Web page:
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5 Brutally Honest Reasons Debt is Bad for Your Finances

It is very easy to borrow money these days – if you have a credit card, borrowing money is as simple as swiping a card or entering your credit card details online. Your bank will gladly borrow you money or extend an overdraft facility to you if you have a decent credit score. If you want to change your car but you don’t have enough money, financing is available.

In fact, you can get a loan on just about anything from an iPhone X to a holiday in Bali. You’ll find it easy to rationalize that everybody borrows money from time to time, so it’s not a big deal, right? This piece is a jarring reminder providing five reminders on why debt is bad for your finances.

1. Debt can be very expensive

One of the main reasons you need to be cautious around debt is that you’ll get less than the actual face value of your debt. Application fees, origination fees, late payments charges and interest are some of the fees you’ll be required to pay loans. Hence, getting a $10,000 loan doesn’t mean you actually get to spend $10,000. A study conducted by Debt Consolidation suggests reveals that the average American household pays about $1,300 per year in interest. That’s $1,300 that can be applied towards a down payment or used to pay off a small credit card debt.

2. Debt tempts you to spend beyond your means

The key to financial health and prosperity is to ensure that your income is always higher than your expenses. If you keep your income higher than your expenses, you’ll have some money left over that you can save or invest. Debt however tempts you to spend all of your money, so you don’t have anything saved away for emergencies and you won’t be able to unlock multiple streams of income via investments. The worst part is that the loans you take will make your expenses more than your income and you’ll start having financial deficits that could make it hard for you to attain financial freedom.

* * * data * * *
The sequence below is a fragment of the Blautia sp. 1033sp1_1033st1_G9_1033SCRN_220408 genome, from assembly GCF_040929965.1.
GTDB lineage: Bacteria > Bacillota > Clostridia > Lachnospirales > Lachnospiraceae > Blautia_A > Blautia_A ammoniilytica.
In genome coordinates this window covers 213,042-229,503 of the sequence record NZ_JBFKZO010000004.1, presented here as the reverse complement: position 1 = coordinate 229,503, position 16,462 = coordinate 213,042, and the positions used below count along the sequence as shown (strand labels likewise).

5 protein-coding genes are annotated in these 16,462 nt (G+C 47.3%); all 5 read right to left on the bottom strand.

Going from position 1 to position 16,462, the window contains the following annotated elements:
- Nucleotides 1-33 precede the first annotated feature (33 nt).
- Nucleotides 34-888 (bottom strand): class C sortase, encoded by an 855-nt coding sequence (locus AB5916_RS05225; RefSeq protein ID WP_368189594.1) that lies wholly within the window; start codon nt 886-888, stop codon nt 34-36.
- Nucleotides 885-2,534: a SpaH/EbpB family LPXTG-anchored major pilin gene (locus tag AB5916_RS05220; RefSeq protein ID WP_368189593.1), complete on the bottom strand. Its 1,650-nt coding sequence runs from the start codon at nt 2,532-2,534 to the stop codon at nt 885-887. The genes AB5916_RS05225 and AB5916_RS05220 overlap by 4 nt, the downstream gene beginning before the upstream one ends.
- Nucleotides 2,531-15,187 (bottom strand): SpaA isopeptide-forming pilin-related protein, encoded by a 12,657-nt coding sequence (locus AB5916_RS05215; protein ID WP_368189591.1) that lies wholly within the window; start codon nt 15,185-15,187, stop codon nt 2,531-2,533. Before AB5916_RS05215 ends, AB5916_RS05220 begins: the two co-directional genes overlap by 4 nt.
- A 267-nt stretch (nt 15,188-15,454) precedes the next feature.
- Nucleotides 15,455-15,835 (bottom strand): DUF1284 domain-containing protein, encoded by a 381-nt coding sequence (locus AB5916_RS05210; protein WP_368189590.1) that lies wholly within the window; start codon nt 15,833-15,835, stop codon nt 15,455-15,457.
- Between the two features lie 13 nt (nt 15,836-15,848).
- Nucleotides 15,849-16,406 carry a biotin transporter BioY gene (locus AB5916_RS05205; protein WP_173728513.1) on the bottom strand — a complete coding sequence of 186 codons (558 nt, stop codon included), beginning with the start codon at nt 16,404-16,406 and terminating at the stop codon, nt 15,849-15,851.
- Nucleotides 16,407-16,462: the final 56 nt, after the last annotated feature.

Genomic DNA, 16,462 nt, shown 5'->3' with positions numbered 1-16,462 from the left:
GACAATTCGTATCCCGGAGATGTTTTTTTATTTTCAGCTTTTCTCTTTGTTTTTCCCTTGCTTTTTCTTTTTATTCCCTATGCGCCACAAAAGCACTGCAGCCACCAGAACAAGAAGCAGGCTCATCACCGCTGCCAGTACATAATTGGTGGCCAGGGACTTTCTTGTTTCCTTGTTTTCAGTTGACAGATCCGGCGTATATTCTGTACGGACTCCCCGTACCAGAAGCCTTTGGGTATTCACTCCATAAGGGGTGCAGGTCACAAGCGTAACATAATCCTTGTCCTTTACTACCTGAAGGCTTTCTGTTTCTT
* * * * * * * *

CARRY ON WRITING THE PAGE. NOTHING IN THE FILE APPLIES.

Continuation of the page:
3. Frivolous debt can keep you away from the important things

There’s no denying the fact that you most likely need debt to take up some projects such as paying your way through college or buying a house. However, lenders will look at your credit history, credit score, creditworthiness, and debt to income ratio to determine if they should borrow you money or not. Your debt to income ratio shows compares your monthly payment on debt to your monthly gross income.  If you have overstretched your creditworthiness on frivolous stuff, you might find it hard to secure funding for other important things.

4. Debt can trigger stress and its attendant medical problems

Another important reason to avoid debt is that it could take a huge toll on your health.  For instance, you can start worrying when you are in debt and it seems that you don’t know how to pay your way through. Some people could also start losing sleep up to the point of insomnia over their inability to repay their debts. Other attendant effects of stressing over debt include migraine, ulcers, and depression. You could then end up taking on more debt to cover the medical costs of treating your medical conditions. The worst part is that you’ll still be required to pay your debt irrespective of the state of your health.

5 Debt can break home and important relationships

Debt has a way of exerting unhealthy pressure on your relationships – if you are married, a heavy debt burden could pose serious threat to your marriage. Debt will engender tight household finances which in turn creates a sense of financial insecurity for your spouse and your kids. The financial insecurity could in turn lead to arguments over who is responsible for what part of the debt. If the communication lines are strained and there’s no actionable plan to get out of debt, you could end up losing your marriage.

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